ROME (Reuters) - The Italian government has put its bitterly contested electoral reform to a confidence vote in parliament, forcing rebels in Prime Minister Matteo Renzi’s Democratic Party (PD) to back him or face new elections.
The announcement by Institutional Reform Minister Maria Elena Boschi angered opposition politicians, who accused Renzi of a “fascist” power grab and hurled abuse at government ranks.
Three separate confidence votes on different sections of the bill are expected between Wednesday and Thursday.
If they all pass, the reform will become law, ending more than a year of parliamentary debate. But if Renzi loses any of the three ballots, he will have to hand in his resignation to President Sergio Mattarella, who would have to appoint a new government or else call fresh elections.
PD party rebels suggested that they would shun the ballots rather than actually vote against their own government, making it more likely that Renzi will win the confidence motions.
In combination with a separate shake up of the Senate, the new law, dubbed the “Italicum”, is designed to leave a clear winner after a general election by awarding a generous “majority premium” to the leading party.
Critics say the bonus is excessive and undemocratic. They are also unhappy about provisions that would let party chiefs handpick some candidates, saying they would concentrate too much power with the leadership.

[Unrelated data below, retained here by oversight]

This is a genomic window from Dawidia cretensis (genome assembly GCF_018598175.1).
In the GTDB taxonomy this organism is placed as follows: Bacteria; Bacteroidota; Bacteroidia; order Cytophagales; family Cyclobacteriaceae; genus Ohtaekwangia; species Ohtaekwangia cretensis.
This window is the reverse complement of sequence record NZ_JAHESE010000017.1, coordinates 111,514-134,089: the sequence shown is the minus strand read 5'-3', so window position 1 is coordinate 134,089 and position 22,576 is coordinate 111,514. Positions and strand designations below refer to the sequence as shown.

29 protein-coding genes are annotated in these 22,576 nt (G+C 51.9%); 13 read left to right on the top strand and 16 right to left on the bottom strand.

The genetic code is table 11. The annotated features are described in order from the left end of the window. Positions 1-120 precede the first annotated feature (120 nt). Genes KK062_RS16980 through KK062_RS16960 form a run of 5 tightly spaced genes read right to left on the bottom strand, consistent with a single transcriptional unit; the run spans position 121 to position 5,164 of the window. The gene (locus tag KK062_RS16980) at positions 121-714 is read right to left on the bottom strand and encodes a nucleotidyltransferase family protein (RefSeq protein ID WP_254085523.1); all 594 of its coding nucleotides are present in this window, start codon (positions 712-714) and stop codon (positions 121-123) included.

But Renzi, the dominant figure in Italian politics since seizing power last year, said that after years of revolving-door governments, the law had to be changed. He challenged the opposition and dissidents in his own party to take him on.
“The lower house has the right to get rid of me if it wants, that’s what a confidence vote is for. As long as I’m here, I will try to change Italy,” he tweeted after the announcement.
PD traditionalists, who resent the iconoclastic approach that has earned Renzi the nickname “Demolition Man”, sharply criticised the fast-talking premier’s decision.
Pier Luigi Bersani, a former centre-left leader and prominent opponent to Renzi within the PD, said on Twitter: “A government does not hold a confidence vote on democracy. This is creating a worrying precedent.”
Renzi has a majority of around 70 seats in the lower house or Chamber of Deputies which would be at risk if all the PD rebels voted against the bill.
However, with the PD rebels heavily divided themselves, it remains unclear how many are ready to vote against Renzi, who has so far faced down attempts to derail his reform package.
Former prime minister Silvio Berlusconi, who originally cooperated with Renzi on the reform, has withdrawn support.
“We will do everything we can to prevent Renzi fascism,” the floor leader of his Forza Italia party, Renato Brunetta, said.
Deputies from the leftist SEL party threw chrysanthemums onto the floor of parliament and said they were witnessing “democracy’s funeral”. Fabiana Dadone, floor leader of the anti-establishment 5-Star Movement, compared Renzi to fascist leader Benito Mussolini.
If the bill is approved, it will only take effect in July 2016.
Writing by James Mackenzie; Editing by Crispian Balmer